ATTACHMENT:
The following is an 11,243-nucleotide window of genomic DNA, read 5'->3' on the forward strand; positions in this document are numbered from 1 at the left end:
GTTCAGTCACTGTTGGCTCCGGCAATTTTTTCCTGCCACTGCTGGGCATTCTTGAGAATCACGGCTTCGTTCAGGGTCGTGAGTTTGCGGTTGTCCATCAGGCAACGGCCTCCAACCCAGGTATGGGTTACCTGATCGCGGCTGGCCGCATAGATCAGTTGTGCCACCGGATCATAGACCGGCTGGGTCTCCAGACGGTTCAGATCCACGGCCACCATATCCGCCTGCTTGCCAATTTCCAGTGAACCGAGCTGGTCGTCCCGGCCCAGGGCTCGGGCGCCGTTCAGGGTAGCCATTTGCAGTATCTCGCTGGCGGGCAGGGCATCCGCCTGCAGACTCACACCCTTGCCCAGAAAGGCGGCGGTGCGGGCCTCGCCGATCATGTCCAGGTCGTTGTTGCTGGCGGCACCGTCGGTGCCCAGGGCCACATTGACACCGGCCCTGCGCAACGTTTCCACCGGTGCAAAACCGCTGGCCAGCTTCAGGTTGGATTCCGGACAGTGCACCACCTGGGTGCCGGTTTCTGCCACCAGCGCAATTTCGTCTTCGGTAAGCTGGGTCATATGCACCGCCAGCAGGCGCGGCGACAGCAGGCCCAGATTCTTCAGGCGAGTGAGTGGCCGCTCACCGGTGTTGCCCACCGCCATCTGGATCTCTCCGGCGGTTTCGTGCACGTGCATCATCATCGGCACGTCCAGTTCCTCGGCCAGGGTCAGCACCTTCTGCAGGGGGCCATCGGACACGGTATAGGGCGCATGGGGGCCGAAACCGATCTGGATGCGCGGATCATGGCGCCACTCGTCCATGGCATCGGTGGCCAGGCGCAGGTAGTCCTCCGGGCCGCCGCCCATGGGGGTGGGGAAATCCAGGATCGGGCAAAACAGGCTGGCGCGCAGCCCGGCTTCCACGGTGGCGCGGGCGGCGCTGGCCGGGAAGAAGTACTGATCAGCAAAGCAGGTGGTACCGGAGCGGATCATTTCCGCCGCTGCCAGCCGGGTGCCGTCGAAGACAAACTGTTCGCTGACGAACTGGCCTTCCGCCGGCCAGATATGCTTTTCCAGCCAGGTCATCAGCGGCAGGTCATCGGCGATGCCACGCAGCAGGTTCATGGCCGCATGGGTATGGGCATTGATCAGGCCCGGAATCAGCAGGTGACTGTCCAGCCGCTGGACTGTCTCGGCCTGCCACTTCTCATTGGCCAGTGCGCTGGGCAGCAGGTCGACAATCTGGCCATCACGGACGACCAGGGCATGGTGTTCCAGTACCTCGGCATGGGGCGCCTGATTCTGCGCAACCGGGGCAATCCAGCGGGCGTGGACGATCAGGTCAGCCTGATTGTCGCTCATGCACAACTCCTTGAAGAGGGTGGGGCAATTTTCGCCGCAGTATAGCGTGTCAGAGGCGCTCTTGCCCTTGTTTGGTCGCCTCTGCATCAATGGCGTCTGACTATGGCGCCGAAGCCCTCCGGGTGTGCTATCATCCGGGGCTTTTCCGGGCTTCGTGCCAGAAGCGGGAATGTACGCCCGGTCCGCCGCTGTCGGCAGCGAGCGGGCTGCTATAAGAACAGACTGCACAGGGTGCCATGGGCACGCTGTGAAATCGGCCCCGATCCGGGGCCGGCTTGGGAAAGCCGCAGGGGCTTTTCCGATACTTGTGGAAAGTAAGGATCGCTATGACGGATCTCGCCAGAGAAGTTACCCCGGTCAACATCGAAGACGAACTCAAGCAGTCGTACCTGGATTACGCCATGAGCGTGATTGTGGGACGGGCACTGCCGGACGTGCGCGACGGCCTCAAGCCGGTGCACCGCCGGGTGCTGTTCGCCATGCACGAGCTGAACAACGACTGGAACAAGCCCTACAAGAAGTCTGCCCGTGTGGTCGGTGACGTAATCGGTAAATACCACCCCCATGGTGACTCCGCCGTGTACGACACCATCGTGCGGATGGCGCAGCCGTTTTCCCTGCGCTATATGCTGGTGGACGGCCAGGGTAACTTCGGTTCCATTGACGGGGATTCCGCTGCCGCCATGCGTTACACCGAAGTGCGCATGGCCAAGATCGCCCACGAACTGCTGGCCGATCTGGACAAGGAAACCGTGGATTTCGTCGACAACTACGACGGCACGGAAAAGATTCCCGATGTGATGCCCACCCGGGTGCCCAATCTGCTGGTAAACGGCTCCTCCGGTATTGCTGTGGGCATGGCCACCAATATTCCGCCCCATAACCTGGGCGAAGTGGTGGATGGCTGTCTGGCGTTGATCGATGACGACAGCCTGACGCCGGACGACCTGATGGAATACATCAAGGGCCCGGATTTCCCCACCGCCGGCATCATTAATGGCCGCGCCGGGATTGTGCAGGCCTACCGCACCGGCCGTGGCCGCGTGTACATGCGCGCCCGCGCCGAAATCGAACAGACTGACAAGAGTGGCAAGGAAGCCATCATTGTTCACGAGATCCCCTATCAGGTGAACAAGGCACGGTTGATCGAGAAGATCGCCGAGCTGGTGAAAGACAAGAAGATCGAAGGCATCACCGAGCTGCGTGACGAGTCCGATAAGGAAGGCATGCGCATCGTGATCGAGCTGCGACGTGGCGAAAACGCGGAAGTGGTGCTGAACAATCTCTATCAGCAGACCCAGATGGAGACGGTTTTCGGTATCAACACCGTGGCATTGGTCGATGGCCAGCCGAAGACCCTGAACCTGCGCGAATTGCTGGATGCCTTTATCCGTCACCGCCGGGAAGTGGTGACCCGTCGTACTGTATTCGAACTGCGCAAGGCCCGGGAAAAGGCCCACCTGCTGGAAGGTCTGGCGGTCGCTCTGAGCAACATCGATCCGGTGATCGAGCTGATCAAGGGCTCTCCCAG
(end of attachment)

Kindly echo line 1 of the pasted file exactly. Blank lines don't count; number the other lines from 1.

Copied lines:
The following is an 11,243-nucleotide window of genomic DNA, read 5'->3' on the forward strand; positions in this document are numbered from 1 at the left end: